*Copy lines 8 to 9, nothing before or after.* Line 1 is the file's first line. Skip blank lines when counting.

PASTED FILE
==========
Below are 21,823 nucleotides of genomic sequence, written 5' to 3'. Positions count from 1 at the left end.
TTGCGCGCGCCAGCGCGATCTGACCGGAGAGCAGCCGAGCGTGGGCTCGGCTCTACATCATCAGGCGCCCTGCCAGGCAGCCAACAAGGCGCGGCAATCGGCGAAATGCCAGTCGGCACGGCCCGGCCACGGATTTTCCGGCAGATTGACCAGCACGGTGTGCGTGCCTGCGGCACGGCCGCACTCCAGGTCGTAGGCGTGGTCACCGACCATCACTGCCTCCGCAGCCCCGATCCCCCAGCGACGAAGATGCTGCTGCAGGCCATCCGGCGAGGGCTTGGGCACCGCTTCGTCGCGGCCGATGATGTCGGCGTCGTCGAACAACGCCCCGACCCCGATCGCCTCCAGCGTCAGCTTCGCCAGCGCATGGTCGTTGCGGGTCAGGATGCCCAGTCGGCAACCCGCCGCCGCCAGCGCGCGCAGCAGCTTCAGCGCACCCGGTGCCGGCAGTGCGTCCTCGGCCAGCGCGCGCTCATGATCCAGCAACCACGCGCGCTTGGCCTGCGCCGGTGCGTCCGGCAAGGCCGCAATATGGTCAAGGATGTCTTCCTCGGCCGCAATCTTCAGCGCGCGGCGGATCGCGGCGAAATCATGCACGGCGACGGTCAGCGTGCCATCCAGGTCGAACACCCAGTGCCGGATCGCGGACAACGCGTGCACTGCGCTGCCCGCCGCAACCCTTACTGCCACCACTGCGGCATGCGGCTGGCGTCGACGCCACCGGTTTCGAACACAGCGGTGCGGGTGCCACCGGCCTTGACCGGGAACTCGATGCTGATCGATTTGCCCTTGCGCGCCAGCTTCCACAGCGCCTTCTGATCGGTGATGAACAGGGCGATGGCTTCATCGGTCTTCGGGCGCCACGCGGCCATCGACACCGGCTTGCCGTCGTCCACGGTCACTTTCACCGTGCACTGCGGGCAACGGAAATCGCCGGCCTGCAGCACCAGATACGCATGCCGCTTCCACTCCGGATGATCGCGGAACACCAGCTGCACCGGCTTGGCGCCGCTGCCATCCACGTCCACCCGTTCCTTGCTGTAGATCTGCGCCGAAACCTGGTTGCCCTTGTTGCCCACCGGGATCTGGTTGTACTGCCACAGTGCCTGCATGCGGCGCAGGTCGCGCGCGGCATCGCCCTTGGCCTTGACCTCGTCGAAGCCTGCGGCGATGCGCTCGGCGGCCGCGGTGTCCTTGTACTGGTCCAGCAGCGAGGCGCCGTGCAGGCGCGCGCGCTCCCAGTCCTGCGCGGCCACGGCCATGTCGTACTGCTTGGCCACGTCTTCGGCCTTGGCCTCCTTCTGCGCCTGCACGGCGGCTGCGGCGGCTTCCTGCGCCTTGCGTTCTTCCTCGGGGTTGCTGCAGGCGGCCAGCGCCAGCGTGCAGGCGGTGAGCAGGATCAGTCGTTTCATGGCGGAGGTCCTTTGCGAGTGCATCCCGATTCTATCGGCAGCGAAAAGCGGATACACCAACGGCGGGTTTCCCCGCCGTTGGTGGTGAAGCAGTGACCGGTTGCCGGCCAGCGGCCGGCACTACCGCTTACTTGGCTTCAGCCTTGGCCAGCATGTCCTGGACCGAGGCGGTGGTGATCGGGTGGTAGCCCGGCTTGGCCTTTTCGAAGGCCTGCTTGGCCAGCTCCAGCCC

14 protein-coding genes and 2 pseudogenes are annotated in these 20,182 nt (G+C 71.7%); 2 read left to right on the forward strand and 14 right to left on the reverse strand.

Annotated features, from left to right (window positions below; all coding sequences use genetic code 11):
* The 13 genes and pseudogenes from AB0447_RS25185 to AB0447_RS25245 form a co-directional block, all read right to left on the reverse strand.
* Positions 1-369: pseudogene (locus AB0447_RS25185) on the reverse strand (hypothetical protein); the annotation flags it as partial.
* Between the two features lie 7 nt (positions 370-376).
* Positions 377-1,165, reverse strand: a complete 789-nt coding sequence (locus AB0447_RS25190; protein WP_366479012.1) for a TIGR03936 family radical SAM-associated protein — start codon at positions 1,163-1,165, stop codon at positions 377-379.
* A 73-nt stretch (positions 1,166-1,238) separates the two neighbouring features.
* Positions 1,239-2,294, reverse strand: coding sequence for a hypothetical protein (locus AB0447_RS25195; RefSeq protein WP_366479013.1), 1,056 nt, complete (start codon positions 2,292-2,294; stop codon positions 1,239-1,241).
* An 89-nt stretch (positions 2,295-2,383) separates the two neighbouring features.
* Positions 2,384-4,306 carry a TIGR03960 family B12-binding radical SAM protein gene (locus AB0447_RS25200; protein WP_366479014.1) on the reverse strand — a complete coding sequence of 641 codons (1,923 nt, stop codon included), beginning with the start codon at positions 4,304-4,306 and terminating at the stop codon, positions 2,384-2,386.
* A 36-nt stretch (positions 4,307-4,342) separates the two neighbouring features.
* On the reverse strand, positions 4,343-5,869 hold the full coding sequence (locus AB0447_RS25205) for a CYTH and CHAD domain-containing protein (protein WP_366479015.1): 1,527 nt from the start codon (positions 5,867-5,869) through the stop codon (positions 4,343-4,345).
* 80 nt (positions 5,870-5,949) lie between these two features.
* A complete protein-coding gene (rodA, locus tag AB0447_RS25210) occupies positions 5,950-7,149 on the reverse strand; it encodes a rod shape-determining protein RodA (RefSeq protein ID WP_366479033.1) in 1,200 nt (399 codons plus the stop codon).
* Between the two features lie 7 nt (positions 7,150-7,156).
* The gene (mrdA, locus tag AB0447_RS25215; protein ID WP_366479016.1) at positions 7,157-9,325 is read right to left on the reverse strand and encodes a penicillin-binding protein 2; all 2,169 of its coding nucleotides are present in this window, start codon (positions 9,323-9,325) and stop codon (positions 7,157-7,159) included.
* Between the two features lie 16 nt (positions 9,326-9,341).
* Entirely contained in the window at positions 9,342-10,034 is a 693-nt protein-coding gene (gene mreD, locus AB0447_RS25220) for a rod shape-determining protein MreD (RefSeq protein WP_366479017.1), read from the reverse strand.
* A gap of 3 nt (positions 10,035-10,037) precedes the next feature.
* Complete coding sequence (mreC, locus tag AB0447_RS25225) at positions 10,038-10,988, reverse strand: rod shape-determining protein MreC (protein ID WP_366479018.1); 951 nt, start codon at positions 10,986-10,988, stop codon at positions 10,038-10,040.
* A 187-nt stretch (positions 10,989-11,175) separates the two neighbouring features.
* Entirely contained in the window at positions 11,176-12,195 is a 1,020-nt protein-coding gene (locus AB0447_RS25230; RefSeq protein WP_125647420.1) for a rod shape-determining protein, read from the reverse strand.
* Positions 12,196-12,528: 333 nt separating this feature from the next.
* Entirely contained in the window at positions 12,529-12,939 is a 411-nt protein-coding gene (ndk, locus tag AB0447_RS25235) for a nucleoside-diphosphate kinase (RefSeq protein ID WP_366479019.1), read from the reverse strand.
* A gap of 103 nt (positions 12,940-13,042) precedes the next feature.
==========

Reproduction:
* Positions 377-1,165, reverse strand: a complete 789-nt coding sequence (locus AB0447_RS25190; protein WP_366479012.1) for a TIGR03936 family radical SAM-associated protein — start codon at positions 1,163-1,165, stop codon at positions 377-379.
* A 73-nt stretch (positions 1,166-1,238) separates the two neighbouring features.